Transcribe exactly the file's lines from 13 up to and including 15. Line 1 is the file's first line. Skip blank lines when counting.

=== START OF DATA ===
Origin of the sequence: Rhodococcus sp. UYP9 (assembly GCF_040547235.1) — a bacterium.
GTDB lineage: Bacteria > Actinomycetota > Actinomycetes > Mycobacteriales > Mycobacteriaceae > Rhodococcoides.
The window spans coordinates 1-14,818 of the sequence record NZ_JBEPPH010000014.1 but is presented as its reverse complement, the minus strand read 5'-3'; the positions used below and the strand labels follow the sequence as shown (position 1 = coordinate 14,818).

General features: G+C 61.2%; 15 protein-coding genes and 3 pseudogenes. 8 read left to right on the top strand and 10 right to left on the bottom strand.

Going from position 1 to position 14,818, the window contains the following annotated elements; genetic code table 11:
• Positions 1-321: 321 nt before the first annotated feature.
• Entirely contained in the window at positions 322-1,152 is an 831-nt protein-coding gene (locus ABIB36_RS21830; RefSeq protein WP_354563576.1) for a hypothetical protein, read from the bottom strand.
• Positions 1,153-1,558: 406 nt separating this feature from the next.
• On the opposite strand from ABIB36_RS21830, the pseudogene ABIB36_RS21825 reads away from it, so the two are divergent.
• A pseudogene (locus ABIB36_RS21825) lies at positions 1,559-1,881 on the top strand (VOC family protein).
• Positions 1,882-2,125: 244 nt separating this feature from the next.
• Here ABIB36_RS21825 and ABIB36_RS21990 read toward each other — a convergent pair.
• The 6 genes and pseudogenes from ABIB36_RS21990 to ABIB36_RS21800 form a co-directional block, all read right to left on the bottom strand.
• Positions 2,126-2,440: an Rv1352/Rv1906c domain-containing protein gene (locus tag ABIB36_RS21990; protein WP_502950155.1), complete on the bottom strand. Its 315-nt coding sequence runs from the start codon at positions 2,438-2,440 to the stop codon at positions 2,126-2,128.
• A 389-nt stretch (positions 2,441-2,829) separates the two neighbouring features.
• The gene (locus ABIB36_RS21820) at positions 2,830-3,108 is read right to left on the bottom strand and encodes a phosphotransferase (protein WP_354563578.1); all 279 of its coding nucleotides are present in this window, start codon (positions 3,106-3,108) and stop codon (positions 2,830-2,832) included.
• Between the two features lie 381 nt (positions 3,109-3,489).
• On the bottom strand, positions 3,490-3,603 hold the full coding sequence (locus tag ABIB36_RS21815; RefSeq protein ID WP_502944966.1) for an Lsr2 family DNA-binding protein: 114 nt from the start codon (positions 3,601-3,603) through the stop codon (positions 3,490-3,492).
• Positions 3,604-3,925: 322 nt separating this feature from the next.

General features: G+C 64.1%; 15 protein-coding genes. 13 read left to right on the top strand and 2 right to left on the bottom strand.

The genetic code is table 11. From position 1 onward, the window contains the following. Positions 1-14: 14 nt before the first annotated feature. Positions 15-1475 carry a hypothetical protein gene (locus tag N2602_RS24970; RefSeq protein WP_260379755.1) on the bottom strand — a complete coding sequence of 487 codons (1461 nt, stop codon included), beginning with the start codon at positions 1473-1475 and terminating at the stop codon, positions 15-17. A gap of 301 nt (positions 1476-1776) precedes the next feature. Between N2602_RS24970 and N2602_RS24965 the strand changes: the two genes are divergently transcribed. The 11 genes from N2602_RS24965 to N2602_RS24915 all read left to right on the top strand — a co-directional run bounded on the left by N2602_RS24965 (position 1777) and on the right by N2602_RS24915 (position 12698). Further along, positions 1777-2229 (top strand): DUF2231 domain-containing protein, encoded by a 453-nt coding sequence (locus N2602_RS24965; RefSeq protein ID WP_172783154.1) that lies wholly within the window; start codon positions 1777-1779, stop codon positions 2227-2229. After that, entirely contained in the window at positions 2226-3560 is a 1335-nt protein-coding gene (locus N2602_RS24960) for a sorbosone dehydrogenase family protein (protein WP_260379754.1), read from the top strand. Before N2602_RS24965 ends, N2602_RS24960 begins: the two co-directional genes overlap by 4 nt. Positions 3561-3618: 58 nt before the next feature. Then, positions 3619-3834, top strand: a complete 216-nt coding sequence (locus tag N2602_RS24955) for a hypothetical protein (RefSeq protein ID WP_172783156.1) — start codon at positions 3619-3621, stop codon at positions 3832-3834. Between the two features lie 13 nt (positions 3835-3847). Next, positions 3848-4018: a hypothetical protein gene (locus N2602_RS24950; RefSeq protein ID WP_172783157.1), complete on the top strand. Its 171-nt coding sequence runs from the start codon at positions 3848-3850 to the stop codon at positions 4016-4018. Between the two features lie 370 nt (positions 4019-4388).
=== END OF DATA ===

• The 6 genes and pseudogenes from ABIB36_RS21990 to ABIB36_RS21800 form a co-directional block, all read right to left on the bottom strand.
• Positions 2,126-2,440: an Rv1352/Rv1906c domain-containing protein gene (locus tag ABIB36_RS21990; protein WP_502950155.1), complete on the bottom strand. Its 315-nt coding sequence runs from the start codon at positions 2,438-2,440 to the stop codon at positions 2,126-2,128.
• A 389-nt stretch (positions 2,441-2,829) separates the two neighbouring features.